Students, did you know you’ve got mail?


Do all students check their campus e-mails?

Elise Nikolic
Campus Eye Staff

There are 8,049 students at ARCC; 8,049 students all have a campus e-mail. Campus e-mail is known as the number one form of communication on the Internet however, not all students check their campus e-mail.

The staff at Anoka-Ramsey all have different ways of communicating with their students. Chemistry professor Kelly Befus believes emails serve a purpose, but D2L helps, “I avoid e-mails, because some students don’t know how to manage their accounts or some students receive a lot of spam.”

ARCC has evolved with technology over the last decade. “We now require using Anoka-Ramsey campus e-mail, because you can’t have five different systems of communicating to the students it is too hard to keep track of,” said Befus.

Although every student is required to have a campus e-mail, that does not mean every student looks at their e-mail faithfully. “Email is technically the official form of communication. When I send someone specific information about their grade that I can’t post on D2L, and they don’t check it; it is very frustrating,” said Befus.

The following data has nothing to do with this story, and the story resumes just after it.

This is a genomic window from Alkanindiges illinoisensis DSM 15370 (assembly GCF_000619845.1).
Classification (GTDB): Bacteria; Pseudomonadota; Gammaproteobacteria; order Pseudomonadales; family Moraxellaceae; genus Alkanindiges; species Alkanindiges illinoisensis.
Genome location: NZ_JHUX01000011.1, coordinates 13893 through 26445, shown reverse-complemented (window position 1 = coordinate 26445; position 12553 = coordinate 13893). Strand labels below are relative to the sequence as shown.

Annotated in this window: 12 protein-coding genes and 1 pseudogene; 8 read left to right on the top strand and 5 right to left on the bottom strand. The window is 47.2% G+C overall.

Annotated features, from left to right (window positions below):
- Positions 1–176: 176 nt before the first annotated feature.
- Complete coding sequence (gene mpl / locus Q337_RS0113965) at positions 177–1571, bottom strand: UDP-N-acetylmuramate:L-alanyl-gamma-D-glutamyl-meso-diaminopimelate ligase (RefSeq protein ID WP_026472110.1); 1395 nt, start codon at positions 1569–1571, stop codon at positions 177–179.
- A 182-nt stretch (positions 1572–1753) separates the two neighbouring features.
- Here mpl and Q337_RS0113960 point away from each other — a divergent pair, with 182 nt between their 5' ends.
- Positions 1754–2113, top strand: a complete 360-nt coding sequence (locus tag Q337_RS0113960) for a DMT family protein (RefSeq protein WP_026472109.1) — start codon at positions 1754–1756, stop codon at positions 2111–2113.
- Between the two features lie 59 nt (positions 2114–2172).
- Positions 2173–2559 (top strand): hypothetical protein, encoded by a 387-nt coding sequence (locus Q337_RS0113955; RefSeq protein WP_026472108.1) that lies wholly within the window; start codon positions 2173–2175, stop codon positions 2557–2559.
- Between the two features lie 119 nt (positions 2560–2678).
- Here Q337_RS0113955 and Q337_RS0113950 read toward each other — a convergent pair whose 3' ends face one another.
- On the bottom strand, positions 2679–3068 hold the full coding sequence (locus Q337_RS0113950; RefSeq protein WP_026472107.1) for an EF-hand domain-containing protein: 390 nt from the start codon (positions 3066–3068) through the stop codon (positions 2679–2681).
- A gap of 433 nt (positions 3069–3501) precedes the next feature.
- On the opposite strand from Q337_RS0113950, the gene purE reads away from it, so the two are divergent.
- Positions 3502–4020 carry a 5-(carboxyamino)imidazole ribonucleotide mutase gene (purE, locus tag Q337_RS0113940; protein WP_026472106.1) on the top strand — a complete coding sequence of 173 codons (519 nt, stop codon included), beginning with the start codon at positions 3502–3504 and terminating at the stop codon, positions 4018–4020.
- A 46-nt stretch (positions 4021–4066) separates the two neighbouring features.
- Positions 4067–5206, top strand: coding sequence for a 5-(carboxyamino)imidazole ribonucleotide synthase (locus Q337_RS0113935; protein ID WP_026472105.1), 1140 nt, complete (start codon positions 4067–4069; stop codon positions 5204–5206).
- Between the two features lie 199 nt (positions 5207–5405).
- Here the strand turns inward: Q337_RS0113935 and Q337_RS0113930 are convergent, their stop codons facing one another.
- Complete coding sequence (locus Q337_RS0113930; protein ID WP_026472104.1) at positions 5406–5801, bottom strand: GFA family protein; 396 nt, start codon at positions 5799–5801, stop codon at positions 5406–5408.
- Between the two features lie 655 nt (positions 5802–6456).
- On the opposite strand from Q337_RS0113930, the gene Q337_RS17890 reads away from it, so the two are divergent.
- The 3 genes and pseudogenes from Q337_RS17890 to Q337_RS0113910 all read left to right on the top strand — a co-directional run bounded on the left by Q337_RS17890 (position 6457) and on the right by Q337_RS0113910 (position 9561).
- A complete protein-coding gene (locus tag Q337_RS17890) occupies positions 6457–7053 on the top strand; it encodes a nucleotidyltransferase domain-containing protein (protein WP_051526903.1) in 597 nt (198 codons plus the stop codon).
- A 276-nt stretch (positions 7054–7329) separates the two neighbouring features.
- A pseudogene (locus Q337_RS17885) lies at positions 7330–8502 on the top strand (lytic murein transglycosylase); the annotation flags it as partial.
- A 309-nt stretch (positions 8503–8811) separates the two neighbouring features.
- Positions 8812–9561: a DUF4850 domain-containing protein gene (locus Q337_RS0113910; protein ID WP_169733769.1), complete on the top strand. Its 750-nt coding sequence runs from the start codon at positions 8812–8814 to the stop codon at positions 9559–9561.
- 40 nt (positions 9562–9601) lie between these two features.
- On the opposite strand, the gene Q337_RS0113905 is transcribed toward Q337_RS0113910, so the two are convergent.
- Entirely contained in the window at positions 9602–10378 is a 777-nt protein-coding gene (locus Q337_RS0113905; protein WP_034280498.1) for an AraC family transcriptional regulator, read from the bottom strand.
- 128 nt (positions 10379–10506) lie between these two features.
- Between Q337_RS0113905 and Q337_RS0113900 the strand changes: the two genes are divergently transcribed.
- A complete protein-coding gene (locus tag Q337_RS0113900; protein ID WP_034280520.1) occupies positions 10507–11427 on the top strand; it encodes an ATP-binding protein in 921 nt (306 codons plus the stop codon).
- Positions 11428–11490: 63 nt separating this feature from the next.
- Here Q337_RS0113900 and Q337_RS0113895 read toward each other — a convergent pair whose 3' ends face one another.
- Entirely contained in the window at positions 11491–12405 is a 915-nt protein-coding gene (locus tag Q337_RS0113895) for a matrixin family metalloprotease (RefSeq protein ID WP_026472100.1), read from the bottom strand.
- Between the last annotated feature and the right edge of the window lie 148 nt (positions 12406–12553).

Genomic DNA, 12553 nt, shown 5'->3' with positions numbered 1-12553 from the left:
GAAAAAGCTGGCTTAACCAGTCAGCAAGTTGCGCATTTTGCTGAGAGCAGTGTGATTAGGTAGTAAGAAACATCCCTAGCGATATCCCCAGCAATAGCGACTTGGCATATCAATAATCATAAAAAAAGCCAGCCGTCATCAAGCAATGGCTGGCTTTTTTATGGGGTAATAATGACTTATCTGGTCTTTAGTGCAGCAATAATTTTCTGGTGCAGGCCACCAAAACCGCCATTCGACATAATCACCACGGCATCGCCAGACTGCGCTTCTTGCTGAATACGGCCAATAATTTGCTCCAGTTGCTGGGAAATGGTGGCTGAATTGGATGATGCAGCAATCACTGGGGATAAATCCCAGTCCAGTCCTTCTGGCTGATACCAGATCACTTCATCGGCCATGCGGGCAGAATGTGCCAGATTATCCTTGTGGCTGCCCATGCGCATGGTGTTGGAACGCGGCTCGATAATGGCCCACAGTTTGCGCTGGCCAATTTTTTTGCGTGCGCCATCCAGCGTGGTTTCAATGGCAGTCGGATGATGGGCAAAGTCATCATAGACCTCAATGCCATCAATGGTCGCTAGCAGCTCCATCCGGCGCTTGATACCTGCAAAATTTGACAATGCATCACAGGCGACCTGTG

English Professor Kathryn Kysar experiences the frustration of students not answering their email as well. “There is some responsibility on the students part, students spend a lot of money to go here and if the campus can flex (by making campus e-mails free) to fit the students, then the students need to flex,” said Kysar.

Kysar, like Befus uses D2L a lot more than e-mail. “I conduct all of my business through D2L, we (Creative Writing students) set up a D2L discussion using e-mail, but we have a hard time communicating with students,” said Kysar

Online full time student Nathaniel Delaire looks at his e-mails once every two days and he communicates more through D2L. “They (Anoka Ramsey) should make the whole thing (campus email) so it is easier, and so then I don’t have to log in to Wi-Fi, or have the same login for everything,” said Delaire. Delaire said that he “doesn’t get many e-mails,” and the e-mails he does receive don’t interest him or are spam.

Staff at ARCC said that e-mail as of right now serves a purpose, for individual communication, “E-mail is private enough. Twitter (and other social networks) are not private. Landlines are going away, I don’t foresee it changing, landlines cost money, but e-mail is virtually free,” said Befus.